Novel monoclonal antibodies for therapy of multiple sclerosis
Expert Opin Biol Ther. 2014 Feb 28. [Epub ahead of print]
|Authors/Editors:||Knier B, Hemmer B, Korn T.|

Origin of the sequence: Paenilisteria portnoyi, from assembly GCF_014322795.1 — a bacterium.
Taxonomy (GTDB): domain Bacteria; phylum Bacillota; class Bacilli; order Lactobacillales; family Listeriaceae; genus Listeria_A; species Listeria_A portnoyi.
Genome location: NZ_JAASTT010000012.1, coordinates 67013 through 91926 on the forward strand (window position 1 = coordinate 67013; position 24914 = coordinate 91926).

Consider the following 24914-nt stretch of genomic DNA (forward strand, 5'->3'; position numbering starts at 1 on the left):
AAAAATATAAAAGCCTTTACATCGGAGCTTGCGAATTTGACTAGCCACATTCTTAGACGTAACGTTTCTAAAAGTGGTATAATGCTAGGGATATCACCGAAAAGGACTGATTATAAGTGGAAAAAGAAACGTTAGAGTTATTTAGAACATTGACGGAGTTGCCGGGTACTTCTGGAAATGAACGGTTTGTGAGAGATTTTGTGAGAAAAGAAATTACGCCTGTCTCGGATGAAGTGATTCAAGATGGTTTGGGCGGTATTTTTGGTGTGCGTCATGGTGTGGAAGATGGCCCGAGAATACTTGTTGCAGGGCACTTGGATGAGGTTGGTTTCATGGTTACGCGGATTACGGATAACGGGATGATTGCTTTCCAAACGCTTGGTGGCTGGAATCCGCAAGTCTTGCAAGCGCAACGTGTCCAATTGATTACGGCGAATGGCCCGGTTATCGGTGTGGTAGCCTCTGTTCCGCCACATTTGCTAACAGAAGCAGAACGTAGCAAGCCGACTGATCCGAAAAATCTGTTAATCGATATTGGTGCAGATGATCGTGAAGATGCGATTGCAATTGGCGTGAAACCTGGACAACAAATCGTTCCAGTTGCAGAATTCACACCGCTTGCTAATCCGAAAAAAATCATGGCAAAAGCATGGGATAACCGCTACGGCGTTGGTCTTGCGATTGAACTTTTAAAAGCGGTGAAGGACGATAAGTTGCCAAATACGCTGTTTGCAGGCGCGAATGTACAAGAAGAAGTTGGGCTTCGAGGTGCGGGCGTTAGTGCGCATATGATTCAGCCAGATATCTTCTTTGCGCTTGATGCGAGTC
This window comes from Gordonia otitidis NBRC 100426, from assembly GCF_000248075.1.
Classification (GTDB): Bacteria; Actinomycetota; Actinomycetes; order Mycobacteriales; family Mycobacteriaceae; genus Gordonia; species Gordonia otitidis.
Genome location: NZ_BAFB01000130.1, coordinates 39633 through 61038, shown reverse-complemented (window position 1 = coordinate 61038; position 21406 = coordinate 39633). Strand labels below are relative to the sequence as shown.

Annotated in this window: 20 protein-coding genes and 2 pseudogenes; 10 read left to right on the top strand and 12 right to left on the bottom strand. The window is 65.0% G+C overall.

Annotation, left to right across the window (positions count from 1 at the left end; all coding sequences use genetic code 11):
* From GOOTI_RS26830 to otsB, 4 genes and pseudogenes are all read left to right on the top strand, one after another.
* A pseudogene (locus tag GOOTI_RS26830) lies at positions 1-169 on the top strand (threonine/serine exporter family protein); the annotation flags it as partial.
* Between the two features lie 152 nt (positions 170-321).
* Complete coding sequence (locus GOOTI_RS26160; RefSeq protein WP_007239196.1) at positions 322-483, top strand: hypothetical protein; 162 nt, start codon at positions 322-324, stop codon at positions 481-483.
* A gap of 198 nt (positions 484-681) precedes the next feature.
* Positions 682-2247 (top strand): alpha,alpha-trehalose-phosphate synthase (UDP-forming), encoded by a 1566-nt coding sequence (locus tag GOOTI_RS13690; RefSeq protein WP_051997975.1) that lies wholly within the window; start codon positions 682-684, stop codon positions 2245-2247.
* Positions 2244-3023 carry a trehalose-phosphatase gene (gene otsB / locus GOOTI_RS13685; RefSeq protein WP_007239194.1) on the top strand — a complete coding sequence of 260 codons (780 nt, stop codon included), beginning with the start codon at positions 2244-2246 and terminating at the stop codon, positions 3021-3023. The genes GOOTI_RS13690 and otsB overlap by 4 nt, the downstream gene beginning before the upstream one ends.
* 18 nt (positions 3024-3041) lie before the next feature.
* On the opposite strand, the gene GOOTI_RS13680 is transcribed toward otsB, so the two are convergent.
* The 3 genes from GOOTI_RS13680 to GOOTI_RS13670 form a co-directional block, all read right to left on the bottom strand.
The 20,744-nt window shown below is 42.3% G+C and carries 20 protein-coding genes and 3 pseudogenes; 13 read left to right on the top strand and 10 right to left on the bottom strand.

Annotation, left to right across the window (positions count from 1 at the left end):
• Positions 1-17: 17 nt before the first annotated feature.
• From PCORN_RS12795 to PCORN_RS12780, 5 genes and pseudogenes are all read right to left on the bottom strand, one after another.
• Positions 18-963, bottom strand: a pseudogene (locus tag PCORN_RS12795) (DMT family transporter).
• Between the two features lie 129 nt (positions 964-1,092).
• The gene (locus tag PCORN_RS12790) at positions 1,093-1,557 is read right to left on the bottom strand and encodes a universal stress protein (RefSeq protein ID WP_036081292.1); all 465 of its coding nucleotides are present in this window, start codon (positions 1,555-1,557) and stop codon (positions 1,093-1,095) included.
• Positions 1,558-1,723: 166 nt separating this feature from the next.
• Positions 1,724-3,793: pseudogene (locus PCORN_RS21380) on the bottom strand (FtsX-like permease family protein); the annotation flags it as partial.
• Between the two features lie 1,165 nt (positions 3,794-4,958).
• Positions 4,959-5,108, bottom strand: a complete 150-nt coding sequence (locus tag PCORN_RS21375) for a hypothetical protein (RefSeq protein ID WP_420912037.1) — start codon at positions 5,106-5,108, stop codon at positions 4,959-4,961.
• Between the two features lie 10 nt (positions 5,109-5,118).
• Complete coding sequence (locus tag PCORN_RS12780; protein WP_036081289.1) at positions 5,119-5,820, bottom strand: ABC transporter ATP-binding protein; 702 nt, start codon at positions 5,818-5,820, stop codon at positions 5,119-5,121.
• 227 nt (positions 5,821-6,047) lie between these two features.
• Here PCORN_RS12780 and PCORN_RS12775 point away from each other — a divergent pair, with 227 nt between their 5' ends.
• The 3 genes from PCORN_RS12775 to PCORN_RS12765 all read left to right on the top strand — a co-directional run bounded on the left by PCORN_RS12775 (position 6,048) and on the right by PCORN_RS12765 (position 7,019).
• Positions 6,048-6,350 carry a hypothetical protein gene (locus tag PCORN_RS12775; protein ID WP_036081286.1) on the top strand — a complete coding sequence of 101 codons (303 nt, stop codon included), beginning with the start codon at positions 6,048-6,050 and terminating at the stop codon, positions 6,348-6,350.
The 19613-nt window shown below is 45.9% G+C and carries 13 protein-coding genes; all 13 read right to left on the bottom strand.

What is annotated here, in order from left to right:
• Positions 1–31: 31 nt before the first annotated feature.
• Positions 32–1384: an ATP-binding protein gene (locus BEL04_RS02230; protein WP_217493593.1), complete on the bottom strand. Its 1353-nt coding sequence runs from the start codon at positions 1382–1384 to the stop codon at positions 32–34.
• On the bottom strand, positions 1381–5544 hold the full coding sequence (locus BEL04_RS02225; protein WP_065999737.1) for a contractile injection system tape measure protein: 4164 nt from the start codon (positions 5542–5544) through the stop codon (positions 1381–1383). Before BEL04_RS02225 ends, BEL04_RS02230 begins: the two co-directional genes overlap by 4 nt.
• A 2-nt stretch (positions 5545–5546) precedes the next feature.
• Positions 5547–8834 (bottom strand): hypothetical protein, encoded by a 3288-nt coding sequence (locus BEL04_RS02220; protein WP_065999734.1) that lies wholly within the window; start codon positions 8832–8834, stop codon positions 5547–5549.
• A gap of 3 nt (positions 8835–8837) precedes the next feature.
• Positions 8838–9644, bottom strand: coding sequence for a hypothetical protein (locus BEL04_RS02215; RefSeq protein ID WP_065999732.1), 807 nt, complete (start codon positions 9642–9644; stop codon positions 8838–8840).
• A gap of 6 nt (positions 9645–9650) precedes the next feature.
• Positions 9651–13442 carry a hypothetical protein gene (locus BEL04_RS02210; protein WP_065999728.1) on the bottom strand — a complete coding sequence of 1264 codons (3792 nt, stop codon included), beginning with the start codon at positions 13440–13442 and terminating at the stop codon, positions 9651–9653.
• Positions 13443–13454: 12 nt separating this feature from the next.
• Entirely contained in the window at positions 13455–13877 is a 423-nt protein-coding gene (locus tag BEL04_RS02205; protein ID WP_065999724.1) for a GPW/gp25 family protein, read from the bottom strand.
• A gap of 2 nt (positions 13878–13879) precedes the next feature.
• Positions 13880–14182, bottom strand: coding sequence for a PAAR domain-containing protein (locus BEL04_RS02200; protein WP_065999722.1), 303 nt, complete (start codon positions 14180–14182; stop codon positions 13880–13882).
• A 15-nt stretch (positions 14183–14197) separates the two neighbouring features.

Introduction: Monoclonal antibodies play an important role in the therapy of different autoimmune diseases. With the introduction of natalizumab, the importance of monoclonal antibodies in the therapy of multiple sclerosis (MS) has dramatically increased during the past years. Areas covered: In this review, we will focus on newly approved and emerging antibodies for MS therapy. Based on published original articles and citable meeting abstracts, we will discuss their mode of action as well as data on efficacy and safety. Expert opinion: Natalizumab was a breakthrough in MS therapy. However, side effects of this monoclonal antibody limit its use. The risk/benefit ratios of new biologicals in MS therapy are not yet clear. High-yield process daclizumab might qualify as first-line MS therapy, unless hepatotoxicity becomes a relevant safety concern. Alemtuzumab has been approved for MS therapy in Europe but will be reserved for selected patients with highly active disease due to frequent induction of potentially dangerous secondary autoimmune phenomena. Ocrelizumab will likely also be licensed as a second-line therapy in highly active MS. Neutralizing antibodies to interleukin (IL)-17A and blocking antibodies to leucine rich repeat and Ig domain containing 1 might be the most interesting upcoming new antibodies as both offer a new and pathophysiologically relevant approach in MS therapy.